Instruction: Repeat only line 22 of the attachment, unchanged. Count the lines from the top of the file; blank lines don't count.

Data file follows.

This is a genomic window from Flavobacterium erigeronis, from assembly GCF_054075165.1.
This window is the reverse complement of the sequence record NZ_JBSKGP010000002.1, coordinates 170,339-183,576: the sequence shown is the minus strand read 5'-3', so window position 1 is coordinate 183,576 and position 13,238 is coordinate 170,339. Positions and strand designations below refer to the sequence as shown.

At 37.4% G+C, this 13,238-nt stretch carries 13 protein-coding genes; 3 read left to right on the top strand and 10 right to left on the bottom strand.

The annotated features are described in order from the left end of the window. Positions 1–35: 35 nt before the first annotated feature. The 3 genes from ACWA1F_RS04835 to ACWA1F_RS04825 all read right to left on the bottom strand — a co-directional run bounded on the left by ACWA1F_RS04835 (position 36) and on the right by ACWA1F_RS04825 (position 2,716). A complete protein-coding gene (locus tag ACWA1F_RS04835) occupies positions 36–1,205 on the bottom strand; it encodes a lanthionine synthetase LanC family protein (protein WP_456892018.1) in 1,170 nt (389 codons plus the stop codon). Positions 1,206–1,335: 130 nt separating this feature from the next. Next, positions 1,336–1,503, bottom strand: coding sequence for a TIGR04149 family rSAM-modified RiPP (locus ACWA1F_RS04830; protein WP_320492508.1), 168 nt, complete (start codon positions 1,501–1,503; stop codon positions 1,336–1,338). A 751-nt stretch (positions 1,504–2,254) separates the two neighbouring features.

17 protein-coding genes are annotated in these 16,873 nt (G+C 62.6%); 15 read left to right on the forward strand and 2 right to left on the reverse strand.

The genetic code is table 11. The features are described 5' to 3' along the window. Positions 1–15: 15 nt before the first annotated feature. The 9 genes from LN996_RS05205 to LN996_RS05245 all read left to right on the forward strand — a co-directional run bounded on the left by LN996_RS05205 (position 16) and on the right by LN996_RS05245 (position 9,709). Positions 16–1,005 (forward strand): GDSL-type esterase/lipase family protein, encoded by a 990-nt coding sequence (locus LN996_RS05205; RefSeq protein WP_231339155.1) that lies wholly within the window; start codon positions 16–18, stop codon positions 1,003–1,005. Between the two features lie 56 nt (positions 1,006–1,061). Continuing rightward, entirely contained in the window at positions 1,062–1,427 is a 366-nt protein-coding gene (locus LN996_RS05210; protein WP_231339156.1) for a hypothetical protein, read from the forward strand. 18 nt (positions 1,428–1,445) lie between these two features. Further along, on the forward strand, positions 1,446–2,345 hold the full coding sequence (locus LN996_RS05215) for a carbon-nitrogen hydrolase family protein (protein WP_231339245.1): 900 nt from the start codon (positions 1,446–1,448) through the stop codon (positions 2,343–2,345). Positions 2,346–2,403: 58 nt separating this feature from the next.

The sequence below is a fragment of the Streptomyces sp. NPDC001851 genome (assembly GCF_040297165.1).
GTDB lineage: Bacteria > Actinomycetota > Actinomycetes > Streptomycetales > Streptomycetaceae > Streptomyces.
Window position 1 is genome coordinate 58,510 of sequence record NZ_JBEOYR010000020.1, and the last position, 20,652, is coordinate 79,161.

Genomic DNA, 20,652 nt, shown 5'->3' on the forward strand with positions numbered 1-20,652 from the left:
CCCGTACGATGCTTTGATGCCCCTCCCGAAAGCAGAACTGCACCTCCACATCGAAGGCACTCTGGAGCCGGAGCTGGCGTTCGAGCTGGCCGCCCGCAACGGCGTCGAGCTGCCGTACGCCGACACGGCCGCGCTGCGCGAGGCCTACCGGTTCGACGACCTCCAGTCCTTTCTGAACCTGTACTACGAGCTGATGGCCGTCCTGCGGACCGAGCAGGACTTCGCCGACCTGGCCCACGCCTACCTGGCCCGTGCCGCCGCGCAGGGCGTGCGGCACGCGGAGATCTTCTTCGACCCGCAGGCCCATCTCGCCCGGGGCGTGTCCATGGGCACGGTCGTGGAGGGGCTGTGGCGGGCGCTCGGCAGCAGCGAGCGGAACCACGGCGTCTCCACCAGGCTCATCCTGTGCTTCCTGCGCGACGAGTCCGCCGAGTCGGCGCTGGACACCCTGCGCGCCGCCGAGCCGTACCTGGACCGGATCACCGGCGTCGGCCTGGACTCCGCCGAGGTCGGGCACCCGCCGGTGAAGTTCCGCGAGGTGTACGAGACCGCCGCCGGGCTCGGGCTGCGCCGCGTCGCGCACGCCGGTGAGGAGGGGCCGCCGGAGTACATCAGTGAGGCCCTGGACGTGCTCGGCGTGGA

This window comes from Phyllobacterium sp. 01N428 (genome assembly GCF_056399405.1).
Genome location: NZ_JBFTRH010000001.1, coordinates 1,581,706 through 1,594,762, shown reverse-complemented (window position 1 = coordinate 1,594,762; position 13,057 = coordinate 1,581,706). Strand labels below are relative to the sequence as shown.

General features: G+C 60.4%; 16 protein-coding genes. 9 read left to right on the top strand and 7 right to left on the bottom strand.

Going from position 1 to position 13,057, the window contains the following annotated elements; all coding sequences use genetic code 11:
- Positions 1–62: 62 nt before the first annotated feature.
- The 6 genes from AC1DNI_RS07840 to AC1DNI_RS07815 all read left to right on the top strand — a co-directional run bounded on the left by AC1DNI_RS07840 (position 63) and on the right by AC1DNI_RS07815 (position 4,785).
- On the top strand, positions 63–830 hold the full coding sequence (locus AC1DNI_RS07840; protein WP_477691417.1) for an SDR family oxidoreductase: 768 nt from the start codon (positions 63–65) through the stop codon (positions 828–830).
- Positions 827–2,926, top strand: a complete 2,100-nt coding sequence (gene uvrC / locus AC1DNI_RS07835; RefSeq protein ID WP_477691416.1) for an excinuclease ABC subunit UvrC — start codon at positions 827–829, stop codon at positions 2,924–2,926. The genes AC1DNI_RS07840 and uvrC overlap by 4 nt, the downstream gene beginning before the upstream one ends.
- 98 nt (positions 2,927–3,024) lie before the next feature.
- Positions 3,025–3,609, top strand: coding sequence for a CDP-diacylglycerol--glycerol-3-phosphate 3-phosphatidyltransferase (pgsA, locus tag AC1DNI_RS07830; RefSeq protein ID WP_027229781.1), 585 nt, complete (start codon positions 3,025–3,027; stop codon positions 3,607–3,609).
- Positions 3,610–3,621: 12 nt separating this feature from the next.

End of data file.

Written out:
- Positions 3,610–3,621: 12 nt separating this feature from the next.